3. Was it Gareth Hughes who objected? You have no way to prove that Spam.

    According to the rules of the house we do NOT know who objected and that IN ITSELF is abhorrent to me.

    How are we, as members of the public, or even as members of the Green Party, to hold our representatives accountable for their actions when we are denied knowledge of what they are doing.

    Like or Dislike: Thumb up 5 Thumb down 0 (+5)

  4. Objecting to a report that embarasses an MP personally (If that’s what really happened), is very different from suppressing information that challenges policy that has huge implications; politically, financially and environmentally.
    Doncha think, SPAM?

    Like or Dislike: Thumb up 6 Thumb down 2 (+4)

  5. From Stuff
    “Last week Green MP and energy spokesman Gareth Hughes said the TRC’s testing of the Ngarere Stream had not tested for fracking chemicals other than hydrocarbons and that he would challenge reports that said fracking was safe when wells had been blowing out and water contaminated.”

    TRC director of environment quality Gary Bedford said Mr Hughes’ claims were overblown and wrong.

    “One of Mr Hughes’ statements is an exaggeration going far beyond the facts as they stand, and the other two of his statements defy the facts altogether,” he said.

    Mr Bedford said the council had tested the Ngaere for 37 chemicals involved in or associated with fracking and had not found any evidence of contamination.”

    But then Gareth has already claimed publicly –
    - he didn’t even know what fracking was until last year.
    - that he’s been campaigning against fracking for years.

    It’s not surprising that he wants to supress council evidence that he is fearmongering with false claims.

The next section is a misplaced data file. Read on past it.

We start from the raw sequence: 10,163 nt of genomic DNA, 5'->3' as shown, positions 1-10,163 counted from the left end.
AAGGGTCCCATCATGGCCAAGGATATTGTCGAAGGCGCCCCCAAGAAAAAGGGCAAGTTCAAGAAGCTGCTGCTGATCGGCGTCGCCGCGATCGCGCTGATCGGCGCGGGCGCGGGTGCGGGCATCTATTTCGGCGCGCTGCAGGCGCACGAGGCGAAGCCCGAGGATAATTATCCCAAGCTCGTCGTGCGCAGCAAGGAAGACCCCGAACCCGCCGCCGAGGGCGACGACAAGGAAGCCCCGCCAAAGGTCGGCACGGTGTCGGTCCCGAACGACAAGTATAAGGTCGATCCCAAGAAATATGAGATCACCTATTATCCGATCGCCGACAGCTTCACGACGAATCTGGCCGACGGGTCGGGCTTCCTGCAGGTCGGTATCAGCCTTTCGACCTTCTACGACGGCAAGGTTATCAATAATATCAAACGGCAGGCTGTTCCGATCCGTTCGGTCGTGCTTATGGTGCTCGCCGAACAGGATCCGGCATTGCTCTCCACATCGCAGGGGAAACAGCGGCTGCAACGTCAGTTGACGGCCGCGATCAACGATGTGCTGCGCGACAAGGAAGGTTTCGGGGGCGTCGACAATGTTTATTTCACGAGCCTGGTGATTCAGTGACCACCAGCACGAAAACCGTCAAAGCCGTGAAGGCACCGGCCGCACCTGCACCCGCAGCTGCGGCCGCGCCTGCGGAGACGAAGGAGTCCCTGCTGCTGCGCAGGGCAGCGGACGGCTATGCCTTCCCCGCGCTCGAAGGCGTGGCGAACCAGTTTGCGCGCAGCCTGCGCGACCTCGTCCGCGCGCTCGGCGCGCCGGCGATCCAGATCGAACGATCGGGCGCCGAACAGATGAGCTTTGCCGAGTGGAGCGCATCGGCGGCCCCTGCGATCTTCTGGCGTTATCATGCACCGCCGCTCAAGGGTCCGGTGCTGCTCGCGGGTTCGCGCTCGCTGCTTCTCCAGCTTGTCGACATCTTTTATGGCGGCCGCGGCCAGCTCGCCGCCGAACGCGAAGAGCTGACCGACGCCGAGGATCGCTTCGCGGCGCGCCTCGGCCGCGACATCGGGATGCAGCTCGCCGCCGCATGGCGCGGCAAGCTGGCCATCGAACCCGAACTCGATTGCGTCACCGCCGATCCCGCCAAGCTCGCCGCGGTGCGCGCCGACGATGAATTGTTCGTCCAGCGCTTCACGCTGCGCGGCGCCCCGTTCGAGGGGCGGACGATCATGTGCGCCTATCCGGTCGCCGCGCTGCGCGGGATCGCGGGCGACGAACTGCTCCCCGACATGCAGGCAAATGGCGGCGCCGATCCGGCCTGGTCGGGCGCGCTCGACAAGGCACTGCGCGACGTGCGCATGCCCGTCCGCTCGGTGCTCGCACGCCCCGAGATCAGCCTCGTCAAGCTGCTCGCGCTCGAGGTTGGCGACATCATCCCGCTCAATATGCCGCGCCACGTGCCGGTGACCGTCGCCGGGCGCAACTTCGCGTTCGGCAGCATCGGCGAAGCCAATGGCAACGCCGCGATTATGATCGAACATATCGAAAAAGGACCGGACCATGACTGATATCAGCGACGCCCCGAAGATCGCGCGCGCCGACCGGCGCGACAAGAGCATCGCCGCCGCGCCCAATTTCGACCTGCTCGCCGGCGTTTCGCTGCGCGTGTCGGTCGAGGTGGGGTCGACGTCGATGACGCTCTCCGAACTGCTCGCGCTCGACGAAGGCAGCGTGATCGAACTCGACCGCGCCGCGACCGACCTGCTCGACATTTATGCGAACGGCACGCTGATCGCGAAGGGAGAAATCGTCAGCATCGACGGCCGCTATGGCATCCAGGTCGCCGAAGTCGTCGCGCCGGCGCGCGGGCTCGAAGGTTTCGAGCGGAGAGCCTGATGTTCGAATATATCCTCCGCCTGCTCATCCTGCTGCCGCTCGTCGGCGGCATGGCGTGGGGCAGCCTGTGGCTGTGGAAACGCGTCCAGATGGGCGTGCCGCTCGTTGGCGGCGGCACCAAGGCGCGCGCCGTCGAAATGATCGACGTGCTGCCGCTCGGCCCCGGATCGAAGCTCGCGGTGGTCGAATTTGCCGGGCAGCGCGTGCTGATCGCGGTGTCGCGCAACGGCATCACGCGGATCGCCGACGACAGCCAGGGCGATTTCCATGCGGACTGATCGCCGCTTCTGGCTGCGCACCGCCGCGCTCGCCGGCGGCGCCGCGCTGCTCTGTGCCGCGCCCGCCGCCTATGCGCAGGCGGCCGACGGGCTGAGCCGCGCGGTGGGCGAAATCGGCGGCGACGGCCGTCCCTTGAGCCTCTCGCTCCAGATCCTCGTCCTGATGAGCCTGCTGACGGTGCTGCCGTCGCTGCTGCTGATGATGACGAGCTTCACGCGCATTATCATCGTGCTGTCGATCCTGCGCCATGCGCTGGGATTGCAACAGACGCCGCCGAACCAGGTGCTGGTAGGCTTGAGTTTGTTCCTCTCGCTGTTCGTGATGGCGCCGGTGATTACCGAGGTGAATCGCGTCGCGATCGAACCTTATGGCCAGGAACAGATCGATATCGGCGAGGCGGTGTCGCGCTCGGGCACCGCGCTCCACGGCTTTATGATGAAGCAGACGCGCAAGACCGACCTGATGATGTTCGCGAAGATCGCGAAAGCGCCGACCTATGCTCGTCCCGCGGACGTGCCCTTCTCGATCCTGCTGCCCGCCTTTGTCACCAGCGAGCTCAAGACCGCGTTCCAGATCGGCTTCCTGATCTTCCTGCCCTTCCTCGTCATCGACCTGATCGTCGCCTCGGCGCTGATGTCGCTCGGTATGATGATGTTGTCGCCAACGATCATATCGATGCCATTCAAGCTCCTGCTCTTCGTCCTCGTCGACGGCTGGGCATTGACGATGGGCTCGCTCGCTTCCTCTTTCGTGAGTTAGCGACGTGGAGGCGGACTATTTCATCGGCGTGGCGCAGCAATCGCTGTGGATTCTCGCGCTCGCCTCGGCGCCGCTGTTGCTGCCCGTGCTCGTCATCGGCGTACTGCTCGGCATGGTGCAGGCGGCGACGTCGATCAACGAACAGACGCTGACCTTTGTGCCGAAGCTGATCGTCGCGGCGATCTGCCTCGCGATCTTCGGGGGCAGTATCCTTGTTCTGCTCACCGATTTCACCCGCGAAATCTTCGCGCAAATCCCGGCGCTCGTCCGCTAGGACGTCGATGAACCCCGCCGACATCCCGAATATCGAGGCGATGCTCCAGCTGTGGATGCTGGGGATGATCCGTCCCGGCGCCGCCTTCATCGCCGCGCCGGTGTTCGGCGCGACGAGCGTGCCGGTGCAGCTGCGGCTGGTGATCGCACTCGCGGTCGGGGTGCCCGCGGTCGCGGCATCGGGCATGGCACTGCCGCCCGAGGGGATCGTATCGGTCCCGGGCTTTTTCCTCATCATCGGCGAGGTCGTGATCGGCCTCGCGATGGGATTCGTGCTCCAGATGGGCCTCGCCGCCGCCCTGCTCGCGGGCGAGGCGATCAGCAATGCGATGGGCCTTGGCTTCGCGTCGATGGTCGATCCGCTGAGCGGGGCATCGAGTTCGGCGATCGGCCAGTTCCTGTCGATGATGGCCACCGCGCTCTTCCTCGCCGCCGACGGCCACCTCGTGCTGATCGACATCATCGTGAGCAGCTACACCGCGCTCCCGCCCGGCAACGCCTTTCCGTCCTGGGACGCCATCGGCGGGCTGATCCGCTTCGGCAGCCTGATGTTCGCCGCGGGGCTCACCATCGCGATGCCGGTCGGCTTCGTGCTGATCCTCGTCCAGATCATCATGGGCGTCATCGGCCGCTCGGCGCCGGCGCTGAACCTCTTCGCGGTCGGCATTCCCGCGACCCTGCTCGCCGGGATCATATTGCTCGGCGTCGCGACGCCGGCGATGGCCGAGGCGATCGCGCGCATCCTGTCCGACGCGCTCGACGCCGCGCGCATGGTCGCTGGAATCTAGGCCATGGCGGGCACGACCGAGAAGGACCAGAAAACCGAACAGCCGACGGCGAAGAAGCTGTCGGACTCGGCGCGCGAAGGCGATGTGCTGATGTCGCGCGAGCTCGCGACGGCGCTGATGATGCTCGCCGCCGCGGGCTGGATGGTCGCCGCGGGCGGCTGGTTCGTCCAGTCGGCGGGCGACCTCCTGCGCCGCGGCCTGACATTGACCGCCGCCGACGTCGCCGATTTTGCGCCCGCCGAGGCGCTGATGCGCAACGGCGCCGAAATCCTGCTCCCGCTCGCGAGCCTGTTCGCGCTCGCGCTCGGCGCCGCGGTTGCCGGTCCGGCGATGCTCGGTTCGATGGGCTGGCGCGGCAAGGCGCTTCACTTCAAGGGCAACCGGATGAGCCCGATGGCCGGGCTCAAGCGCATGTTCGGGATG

Like or Dislike: Thumb up 5 Thumb down 4 (+1)

  6. …according to Mr Bedford.
    “One of Mr Hughes’ statements is an exaggeration going far beyond the facts as they stand, and the other two of his statements defy the facts altogether,” he said.
    Can you cite the statement that went ‘far beyond the facts as they stand’, photonz1?
    Can you cite the two statements that ‘defy the facts altogether’?
    Given that you’ve presented Mr Bedford’s claims as fact, photonz1, you’d better back up your insinuations. Links will be a help.

    Like or Dislike: Thumb up 8 Thumb down 3 (+5)

  7. Was it Gareth Hughes who objected? You have no way to prove that Spam.
    I do, actually. Watch at 8:20.

    http://www.youtube.com/watch?v=8CnoY_HLaf4

    Objecting to a report that embarasses an MP personally (If that’s what really happened), is very different from suppressing information that challenges policy that has huge implications; politically, financially and environmentally.
    Doncha think, SPAM?

    Is that really the standard you want to set? That MPs can make up or spin any old crap, and we’re not allowed to hold them to account because they ‘might be embarrassed’?

    If having a bit of sunlight shone on the deliberate misrepresentations of an MP embarrasses them, then that MP deserves to be embarrassed.

    Like or Dislike: Thumb up 4 Thumb down 1 (+3)

  8. Given that you’ve presented Mr Bedford’s claims as fact, photonz1, you’d better back up your insinuations. Links will be a help.
    Pity Gareth blocked that letter being tabled, isn’t it?

    Like or Dislike: Thumb up 4 Thumb down 2 (+2)

  9. SPAM – I’m all for MPs being held to account for what they claim. You seem unable to differentiate differences in scale. No matter.
    The letter wasn’t the only document that contains the information photonz1 cites. he’ll have no trouble linking to the article, if he’s genuine.

    Like or Dislike: Thumb up 2 Thumb down 1 (+1)

  10. So there is video of the procedings where the “unknown” MP blocked the tabling of substantive information?

    Seems reasonable to call them on it. National and its cohorts have EVERYTHING to fear from actual information about their policies and the results of their policies, getting out.

    I do not care what Gareth did or didn’t do about a personal attack on him by some council (that is apparently in the pocket of the drilling industry). He sometimes goes too far, but there isn’t any real excuse for fracking in this country for Gas or Oil… and I reckon the attacks on him in THIS thread to be an attempt to sidetrack the argument about climate policy and this government’s criminal failure to implement one.